Physical vs. chemical: The right sunscreen for you
Physical vs. chemical sunscreen: What’s the difference, and is one better than the other?
Sun protection is a serious business (especially at this time of year!), so I spoke to dermatologist and Banana Boat expert Saxon Donald Smith to get the facts straight. Turns out, there’s more to sunscreen than meets the eye...
What is the difference between physical and chemical sunscreen?
As Saxon explains, chemical sunscreens work to “absorb UV rays and convert this absorbed energy into safer, longer lower energy wavelengths such as infra-red.” These safer rays are felt as “heat only” on the skin.
Different chemicals absorb different kinds of UV rays. Avobenzone, for example, absorbs UVA rays, while octinoxate absorbs UVB rays. According to Saxon, when you apply your sunscreen, “These chemicals are absorbed into the very top layer of the skin (epidermis) and protect against UV rays penetrating deeper in the skin (dermis).”
On the other hand, physical sunscreens use physical blockers such as titanium dioxide and zinc oxide to “simply but effectively reflect or scatter the UV rays from the skin surface.” Rather than being absorbed into the skin, “These particles sit on top of the skin and protect against further penetration deeper into the skin (dermis).”
To sum it up, physical sunscreen acts like a shield against UV rays, while chemical sunscreen changes the form of the rays themselves, rendering them harmless.
What is more common in Australia?
Physical and chemical sunscreens are both commonly available in Australia – and both are subject to a stringent approval process. The chemical ingredients commonly used across major sunscreen brands must be “approved by the TGA (Therapeutic Goods Authority), just as physical sunscreens are,” Saxon says.
Physical and chemical sunscreens with an SPF over 15 are also tested to the Australian Standard – “the highest testing standard in the world for sunscreens” – and are considered a medical product.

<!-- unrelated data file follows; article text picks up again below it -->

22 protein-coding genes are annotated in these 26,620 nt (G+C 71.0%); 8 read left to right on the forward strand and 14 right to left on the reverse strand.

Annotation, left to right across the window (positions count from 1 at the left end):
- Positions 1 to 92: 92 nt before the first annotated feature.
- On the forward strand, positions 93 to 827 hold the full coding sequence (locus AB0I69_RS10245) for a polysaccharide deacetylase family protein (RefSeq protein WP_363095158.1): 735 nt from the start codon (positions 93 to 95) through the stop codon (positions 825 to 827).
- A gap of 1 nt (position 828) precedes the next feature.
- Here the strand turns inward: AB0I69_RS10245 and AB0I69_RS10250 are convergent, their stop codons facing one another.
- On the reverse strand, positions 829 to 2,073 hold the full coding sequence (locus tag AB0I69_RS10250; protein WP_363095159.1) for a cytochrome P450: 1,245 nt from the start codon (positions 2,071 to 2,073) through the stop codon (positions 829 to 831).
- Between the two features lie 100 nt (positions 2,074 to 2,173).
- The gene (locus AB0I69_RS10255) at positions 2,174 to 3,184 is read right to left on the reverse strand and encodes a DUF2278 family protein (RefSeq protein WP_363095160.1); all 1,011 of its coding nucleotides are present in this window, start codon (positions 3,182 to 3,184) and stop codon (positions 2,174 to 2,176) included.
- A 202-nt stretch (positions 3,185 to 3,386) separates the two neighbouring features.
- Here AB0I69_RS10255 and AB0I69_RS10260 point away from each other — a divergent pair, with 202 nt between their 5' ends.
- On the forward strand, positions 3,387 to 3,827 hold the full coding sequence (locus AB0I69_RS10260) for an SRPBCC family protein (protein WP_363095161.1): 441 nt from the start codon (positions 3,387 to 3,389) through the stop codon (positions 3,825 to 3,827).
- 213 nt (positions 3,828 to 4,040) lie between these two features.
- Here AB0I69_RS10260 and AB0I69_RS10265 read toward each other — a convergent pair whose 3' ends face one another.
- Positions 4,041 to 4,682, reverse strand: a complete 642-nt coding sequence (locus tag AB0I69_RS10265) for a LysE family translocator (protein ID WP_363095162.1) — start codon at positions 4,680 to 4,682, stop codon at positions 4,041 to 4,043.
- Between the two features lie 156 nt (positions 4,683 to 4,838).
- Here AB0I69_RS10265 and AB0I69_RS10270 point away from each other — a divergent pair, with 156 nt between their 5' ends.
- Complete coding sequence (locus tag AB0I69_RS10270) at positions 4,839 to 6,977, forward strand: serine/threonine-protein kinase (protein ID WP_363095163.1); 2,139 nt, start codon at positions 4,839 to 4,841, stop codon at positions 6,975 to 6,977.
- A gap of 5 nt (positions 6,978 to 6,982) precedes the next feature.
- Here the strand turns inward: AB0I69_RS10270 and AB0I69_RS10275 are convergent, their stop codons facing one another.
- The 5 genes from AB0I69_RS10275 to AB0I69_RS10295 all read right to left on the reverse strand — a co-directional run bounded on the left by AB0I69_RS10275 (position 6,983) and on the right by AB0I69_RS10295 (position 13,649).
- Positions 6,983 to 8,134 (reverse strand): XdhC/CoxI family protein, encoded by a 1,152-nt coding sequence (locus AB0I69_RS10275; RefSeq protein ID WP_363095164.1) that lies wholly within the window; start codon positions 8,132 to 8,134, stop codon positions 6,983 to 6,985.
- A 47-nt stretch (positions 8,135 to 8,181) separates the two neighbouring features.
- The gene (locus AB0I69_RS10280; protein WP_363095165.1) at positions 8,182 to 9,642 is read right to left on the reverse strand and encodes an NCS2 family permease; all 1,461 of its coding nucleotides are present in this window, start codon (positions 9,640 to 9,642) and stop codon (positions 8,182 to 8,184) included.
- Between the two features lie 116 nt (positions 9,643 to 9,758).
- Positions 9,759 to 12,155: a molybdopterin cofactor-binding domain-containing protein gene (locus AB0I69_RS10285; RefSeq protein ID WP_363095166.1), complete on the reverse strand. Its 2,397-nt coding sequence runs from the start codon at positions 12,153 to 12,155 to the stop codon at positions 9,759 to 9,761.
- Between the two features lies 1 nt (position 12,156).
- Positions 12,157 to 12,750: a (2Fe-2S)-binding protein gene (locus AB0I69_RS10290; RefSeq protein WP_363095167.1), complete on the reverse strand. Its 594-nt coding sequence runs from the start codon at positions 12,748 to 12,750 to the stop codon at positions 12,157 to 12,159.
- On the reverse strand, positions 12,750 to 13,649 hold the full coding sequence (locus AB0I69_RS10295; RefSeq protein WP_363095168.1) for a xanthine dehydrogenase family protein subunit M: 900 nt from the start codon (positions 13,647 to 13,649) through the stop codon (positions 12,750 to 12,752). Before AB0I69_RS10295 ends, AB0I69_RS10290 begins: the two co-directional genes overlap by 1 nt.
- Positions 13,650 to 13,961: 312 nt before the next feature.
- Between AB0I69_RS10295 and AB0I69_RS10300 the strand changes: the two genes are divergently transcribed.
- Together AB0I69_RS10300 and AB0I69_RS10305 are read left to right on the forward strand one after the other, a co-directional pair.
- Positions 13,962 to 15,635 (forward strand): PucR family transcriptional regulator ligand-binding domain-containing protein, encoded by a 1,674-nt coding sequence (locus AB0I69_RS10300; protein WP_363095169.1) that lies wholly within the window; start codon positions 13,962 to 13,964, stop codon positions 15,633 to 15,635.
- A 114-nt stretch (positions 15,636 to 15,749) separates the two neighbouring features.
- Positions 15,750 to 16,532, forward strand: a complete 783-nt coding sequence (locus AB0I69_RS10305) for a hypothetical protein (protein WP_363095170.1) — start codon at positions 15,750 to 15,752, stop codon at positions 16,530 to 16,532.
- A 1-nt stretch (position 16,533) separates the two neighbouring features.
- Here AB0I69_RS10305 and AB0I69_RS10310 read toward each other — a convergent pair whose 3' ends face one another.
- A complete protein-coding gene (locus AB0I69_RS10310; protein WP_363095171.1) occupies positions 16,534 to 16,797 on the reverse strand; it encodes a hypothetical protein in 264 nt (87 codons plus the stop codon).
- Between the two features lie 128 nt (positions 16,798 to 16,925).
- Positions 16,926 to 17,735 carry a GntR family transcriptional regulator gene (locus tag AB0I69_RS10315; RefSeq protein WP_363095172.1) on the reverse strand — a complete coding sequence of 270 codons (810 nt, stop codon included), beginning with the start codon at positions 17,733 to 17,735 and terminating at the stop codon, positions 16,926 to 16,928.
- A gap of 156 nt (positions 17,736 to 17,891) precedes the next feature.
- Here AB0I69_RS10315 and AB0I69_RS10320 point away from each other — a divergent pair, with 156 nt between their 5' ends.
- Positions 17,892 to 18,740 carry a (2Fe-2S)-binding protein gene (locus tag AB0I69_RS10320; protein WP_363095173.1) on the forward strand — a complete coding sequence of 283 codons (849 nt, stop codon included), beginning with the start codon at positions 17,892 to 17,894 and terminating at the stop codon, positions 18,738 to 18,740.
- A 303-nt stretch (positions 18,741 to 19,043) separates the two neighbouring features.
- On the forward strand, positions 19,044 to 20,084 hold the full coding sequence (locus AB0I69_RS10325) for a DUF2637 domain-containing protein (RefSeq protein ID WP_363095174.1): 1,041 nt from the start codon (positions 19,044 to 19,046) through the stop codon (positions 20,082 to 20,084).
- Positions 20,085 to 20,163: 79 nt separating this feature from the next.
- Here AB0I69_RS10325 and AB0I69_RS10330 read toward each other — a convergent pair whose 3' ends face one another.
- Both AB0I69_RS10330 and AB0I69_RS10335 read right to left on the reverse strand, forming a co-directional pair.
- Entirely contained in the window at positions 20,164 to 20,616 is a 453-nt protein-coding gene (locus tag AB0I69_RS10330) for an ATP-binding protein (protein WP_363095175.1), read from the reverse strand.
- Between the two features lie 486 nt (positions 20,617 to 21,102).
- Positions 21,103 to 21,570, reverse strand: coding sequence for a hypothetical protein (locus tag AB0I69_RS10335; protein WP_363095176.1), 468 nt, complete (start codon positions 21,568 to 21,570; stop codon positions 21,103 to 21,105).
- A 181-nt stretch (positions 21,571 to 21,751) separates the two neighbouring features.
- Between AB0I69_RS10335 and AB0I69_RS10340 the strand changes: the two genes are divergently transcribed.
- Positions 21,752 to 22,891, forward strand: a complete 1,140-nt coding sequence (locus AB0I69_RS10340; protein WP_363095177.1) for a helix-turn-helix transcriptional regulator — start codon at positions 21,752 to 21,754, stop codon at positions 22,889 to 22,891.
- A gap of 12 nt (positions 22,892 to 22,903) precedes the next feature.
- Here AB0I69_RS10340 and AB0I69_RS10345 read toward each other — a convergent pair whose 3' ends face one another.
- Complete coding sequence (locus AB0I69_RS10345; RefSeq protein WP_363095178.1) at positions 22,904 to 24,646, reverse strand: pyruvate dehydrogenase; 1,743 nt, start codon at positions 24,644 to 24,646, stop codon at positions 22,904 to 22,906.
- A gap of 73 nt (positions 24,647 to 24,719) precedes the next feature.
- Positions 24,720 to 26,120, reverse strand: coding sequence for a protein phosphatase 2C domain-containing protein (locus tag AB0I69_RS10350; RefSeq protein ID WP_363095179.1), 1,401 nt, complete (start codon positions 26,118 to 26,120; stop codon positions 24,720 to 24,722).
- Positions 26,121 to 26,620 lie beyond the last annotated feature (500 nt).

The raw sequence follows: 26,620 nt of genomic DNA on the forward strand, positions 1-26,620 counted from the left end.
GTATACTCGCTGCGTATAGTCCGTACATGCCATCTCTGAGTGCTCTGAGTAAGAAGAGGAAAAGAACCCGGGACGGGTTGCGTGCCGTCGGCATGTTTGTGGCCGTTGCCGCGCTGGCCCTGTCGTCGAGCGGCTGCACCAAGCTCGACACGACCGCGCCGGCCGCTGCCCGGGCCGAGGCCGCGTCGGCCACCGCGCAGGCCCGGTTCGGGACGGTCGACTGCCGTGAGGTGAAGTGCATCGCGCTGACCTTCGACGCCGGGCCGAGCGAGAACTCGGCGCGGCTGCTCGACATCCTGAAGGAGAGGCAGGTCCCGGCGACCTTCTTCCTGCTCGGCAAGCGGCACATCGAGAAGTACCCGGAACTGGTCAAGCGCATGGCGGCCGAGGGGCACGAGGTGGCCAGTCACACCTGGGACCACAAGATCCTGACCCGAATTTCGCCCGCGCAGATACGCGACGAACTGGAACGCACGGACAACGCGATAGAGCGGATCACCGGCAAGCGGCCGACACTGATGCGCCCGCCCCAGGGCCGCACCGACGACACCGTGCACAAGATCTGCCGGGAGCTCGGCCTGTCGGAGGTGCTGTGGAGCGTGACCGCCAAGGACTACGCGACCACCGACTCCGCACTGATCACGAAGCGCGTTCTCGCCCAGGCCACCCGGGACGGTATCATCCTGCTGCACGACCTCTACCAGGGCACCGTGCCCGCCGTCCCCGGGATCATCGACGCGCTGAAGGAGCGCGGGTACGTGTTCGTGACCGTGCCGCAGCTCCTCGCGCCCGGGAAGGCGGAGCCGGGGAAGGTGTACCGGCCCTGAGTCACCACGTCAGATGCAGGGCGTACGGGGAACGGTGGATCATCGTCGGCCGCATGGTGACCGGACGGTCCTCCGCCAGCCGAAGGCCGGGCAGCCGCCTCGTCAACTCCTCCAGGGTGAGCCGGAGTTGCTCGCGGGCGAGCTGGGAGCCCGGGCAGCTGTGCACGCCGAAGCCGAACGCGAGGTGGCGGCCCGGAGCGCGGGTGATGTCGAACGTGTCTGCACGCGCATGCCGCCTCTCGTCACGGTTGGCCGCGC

So, whether you use an Australian sunscreen that contains physical blockers, chemical blockers or a mixture of both, you’re protecting your skin with a high-quality SPF.
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Is one more effective than the other?
In short, the answer is no – it comes down to your preference. As Saxon explains, “Both chemical absorbers and physical blockers are equally effective at protecting the skin when applied appropriately.” The expert likens choosing a sunscreen to “choosing a moisturiser”, saying it’s “a very personal thing as people like different characteristics in the creams that they use.”
For example, if you’re a fitness fanatic, you may prefer the feeling of a barely-there chemical sunscreen (as opposed to a physical sunscreen sitting on your skin’s surface, especially when you sweat).
On the other hand, physical sunscreens are generally recommended for those with sensitive skin, who tend to tolerate physical UV blockers better than chemical ones.
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3 OF THE BEST CHEMICAL SUNSCREENS TO TRY:
3 OF THE BEST PHYSICAL SUNSCREENS TO TRY:
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